How to Fail at Almost Everything and Still Win Big by Scott Adams

How to Fail

“Don’t let reality control your imagination. Let your imagination be the user interface to steer your reality.” – Scott Adams.

How to Fail at Almost Everything is a quirky, funny, irreverent, and often inspiring “sort of autobiography” from the creator of Dilbert, that quirky, funny, irreverent, and often inspiring comic strip that lays out the truth of working in the trenches cubicles of corporate America.

This is not another collection of Dilbert cartoons or Dilbert philosophy.  It’s more of a Dilbert origin story.  We know we’re in for a different kind of kind of how-to-book when Adams begins by advising us to make sure our bullshit detectors are working before we take advice from a cartoonist.

He dismantles many self-help cliches in order to clear the way for fresh perspectives.  “Goals are for losers,” he says, and recommends strategy instead.  “I will finish my first novel,” is a goal. “I will write for an hour a day,” is a strategy.  Every day we don’t attain a goal is slightly depressing, he says, and soon after we reach it, the “what next?” question arises.  A strategy, on the other hand, brings a daily sense of satisfaction as we move in the right direction.

“I tried a lot of different ventures, stayed optimistic, put in the energy, prepared myself by learning as much as I could, and stayed in the game long enough for luck to find me…with Dilbert it did.” – Scott Adams

Adams gives a chronology of his many failed careers and entrepreneurial ventures. Shining through the story is a positive attitude that allowed him to find key lessons and life experience in every failure.  His optimism is gold, and he spends a lot of time writing of health, especially, diet and exercise, although he cautions that there is a “non-zero chance” that health advice from a cartoonist could be fatal.

“I’m here to tell you that the primary culprit in your bad moods is a deficit in one of the big five: flexible schedule, imagination, sleep, diet and exercise.”  The “big five” benefit mood, which builds personal energy, which is the driver of aspiration and effort.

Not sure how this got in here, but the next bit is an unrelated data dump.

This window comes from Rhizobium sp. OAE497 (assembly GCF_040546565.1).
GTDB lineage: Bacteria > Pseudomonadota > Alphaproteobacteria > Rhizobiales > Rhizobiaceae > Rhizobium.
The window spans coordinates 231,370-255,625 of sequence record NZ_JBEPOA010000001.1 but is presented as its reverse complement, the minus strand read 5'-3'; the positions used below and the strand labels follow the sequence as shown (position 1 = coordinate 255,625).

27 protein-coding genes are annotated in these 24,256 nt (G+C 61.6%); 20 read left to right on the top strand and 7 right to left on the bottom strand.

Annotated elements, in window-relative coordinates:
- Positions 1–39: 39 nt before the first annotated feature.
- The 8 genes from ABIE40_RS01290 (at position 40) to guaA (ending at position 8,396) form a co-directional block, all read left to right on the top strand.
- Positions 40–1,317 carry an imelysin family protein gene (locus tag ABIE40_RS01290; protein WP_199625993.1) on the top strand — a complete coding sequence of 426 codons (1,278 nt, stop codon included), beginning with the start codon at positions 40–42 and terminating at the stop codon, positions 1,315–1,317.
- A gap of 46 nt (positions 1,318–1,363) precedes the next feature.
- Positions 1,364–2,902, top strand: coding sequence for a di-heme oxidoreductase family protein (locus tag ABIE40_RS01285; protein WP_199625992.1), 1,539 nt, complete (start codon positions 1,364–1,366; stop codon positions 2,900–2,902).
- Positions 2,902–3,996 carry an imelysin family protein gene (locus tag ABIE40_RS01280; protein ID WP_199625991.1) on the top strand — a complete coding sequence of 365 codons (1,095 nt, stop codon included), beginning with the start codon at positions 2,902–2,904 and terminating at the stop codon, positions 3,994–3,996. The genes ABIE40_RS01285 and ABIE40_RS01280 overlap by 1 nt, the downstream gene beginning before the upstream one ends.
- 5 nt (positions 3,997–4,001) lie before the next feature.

Scott Adams shares his ideas at IBM Connect 2014.  Photo by Greyhawk68, CC BY-NC-ND 2.0

Scott Adams shares his ideas at IBM Connect 2014. Photo by Greyhawk68, CC BY-NC-ND 2.0

Adams packs an abundance of topics into his book. Not every one resonated, and several dragged for me, but much of my copy is highlighted and underlined, and I’ve reread several chapters already.  If you like Dilbert, you will value this story of the life twists and turns of his creator, and you will benefit from the lessons he learned along the way.

by all means by Edward Espe Brown

by all means A ZEN CAUTIONARY TALE

by all means A ZEN CAUTIONARY TALE

“Growing up meant you were competent and stayed out of trouble…When you hit the wall, who or what would see you through?”

Traditional Zen practice is both very simple and very formal.  Think of classic Japanese brush painting.  In Zen, there are prescribed ways of bowing, walking, holding the hands in meditation, and so on.

At the end of by all means A ZEN CAUTIONARY TALE, Zen abbot, Edward Espe Brown, includes a photograph of himself, in full Zen regalia, with a stern expression on his face, and a pig puppet on a cushion beside him.  Traditional Zen masters don’t give dharma talks with pig puppets any more than traditional authors use upper and lower case in their titles like Brown does here.  by all means lies outside traditional book categories, which ironically, makes it very Zen.

When Edward, as an adult, rescues Ponce (two syllables) the Pig puppet from a cat named Turtle (not a puppet), his affection for Ponce allows him to explore many issues, especially those of abandonment:  how others abandon us, how we abandon them and ourselves, and all the things we do to try to compensate: